Transcranial photobiomodulation with 1064-nm laser modulates brain electroencephalogram rhythms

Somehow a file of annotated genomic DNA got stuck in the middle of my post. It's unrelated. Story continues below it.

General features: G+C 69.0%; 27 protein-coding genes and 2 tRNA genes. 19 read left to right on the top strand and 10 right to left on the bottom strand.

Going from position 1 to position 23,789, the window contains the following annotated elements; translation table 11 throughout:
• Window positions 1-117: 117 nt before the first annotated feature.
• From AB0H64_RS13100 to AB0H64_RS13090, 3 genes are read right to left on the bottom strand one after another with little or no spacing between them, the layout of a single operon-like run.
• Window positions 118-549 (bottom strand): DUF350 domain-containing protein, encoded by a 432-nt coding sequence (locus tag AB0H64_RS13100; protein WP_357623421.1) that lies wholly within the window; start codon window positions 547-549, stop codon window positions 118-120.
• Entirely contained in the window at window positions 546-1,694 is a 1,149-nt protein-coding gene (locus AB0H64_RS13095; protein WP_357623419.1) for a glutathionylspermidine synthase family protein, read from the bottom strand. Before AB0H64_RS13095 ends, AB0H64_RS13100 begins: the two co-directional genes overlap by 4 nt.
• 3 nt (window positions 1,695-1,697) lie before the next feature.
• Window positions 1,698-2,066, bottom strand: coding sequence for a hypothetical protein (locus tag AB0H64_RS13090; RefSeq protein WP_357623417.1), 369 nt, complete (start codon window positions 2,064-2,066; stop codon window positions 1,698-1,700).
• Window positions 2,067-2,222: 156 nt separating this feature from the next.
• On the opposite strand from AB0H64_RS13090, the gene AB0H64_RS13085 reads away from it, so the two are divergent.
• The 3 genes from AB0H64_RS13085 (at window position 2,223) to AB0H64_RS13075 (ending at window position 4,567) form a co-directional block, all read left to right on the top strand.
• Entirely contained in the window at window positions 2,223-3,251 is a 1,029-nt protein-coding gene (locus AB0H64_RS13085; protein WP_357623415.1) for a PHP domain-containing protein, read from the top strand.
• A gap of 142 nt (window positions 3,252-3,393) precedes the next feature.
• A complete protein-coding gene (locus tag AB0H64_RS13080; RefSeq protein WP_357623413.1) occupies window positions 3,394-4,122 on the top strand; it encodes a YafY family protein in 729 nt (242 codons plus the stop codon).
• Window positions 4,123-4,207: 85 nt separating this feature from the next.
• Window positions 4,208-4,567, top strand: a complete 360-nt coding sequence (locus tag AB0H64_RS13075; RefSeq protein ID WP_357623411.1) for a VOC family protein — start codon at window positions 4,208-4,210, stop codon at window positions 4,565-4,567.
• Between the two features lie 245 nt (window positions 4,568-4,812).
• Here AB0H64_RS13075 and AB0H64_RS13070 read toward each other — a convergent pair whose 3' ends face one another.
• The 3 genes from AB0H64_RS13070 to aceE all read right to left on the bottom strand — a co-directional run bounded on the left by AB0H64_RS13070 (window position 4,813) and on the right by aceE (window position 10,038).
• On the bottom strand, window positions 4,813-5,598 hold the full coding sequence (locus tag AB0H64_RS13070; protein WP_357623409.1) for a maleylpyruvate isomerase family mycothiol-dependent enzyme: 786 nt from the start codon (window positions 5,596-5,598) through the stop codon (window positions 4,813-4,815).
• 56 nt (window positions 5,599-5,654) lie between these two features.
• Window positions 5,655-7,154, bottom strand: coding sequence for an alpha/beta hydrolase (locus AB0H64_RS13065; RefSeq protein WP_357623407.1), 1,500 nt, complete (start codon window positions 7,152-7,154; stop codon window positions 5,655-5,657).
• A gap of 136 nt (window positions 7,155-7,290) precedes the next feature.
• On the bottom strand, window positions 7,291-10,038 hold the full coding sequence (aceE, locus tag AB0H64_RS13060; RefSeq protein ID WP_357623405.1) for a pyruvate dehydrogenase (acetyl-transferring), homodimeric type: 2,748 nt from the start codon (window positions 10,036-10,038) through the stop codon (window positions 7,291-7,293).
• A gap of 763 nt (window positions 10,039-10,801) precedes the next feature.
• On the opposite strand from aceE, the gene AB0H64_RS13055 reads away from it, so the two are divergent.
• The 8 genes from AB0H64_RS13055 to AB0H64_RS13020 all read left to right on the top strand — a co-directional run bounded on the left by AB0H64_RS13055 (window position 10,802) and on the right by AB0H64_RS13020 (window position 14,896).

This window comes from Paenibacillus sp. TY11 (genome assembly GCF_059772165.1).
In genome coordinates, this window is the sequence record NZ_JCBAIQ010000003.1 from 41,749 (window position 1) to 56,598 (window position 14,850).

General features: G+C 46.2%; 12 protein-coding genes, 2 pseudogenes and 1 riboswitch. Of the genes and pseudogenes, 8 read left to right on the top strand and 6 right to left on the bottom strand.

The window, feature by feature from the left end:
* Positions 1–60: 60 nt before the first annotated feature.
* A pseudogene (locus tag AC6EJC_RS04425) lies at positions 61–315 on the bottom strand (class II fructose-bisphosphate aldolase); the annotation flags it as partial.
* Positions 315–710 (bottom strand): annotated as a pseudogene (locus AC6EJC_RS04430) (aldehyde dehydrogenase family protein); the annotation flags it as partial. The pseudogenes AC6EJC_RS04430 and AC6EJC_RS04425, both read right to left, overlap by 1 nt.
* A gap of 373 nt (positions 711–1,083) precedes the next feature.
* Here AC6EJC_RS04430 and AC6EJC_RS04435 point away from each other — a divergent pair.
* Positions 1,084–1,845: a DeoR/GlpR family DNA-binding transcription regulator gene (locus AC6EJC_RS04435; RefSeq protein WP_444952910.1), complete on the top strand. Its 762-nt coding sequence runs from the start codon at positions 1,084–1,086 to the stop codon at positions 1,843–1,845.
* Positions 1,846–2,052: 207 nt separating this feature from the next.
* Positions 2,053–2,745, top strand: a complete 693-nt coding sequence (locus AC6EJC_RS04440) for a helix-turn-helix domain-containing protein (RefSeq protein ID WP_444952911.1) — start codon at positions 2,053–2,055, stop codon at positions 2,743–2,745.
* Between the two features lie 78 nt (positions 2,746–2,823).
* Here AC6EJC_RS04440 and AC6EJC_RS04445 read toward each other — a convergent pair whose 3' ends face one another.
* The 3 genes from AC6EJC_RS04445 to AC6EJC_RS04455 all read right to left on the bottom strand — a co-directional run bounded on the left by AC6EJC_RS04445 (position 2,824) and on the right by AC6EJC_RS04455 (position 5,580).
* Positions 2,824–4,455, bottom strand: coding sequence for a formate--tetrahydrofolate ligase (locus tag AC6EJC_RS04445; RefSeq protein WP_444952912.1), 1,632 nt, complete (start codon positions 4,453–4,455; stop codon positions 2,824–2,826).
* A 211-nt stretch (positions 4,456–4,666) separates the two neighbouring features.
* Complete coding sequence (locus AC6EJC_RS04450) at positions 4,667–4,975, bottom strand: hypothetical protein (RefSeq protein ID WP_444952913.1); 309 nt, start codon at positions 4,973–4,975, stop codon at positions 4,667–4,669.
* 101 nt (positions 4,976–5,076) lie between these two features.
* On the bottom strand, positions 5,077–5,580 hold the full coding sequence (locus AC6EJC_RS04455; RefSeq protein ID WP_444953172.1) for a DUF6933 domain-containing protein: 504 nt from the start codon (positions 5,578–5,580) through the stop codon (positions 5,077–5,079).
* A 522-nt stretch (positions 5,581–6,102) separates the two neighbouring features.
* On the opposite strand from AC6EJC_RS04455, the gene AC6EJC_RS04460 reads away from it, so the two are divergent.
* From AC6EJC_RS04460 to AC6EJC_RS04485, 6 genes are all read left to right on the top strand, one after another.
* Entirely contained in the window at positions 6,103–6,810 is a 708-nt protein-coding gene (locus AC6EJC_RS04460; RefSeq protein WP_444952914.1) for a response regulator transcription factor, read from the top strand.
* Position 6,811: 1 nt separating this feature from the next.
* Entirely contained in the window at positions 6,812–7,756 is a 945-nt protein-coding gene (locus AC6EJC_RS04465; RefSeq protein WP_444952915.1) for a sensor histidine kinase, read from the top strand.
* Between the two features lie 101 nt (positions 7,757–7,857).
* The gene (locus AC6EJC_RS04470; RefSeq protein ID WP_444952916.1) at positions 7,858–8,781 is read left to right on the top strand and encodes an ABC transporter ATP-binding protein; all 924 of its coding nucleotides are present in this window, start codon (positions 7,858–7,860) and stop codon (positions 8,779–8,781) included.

Noninvasive transcranial photobiomodulation (tPBM) with a 1064-nm laser has been reported to improve human performance on cognitive tasks as well as locally upregulate cerebral oxygen metabolism and hemodynamics. However, it is unknown whether 1064-nm tPBM also modulates electrophysiology, and specifically neural oscillations, in the human brain. The hypothesis guiding our study is that applying 1064-nm tPBM of the right prefrontal cortex enhances neurophysiological rhythms at specific frequency bands in the human brain under resting conditions. To test this hypothesis, we recorded the 64-channel scalp electroencephalogram (EEG) before, during, and after the application of 11 min of 4-cm-diameter tPBM (CW 1064-nm laser with 162  mW  /  cm2 and 107  J  /  cm2) to the right forehead of human subjects (n  =  20) using a within-subject, sham-controlled design. Time-resolved scalp topographies of EEG power at five frequency bands were computed to examine the tPBM-induced EEG power changes across the scalp. The results show time-dependent, significant increases of EEG spectral powers at the alpha (8 to 13 Hz) and beta (13 to 30 Hz) bands at broad scalp regions, exhibiting a front-to-back pattern. The findings provide the first sham-controlled topographic mapping that tPBM increases the strength of electrophysiological oscillations (alpha and beta bands) while also shedding light on the mechanisms of tPBM in the human brain.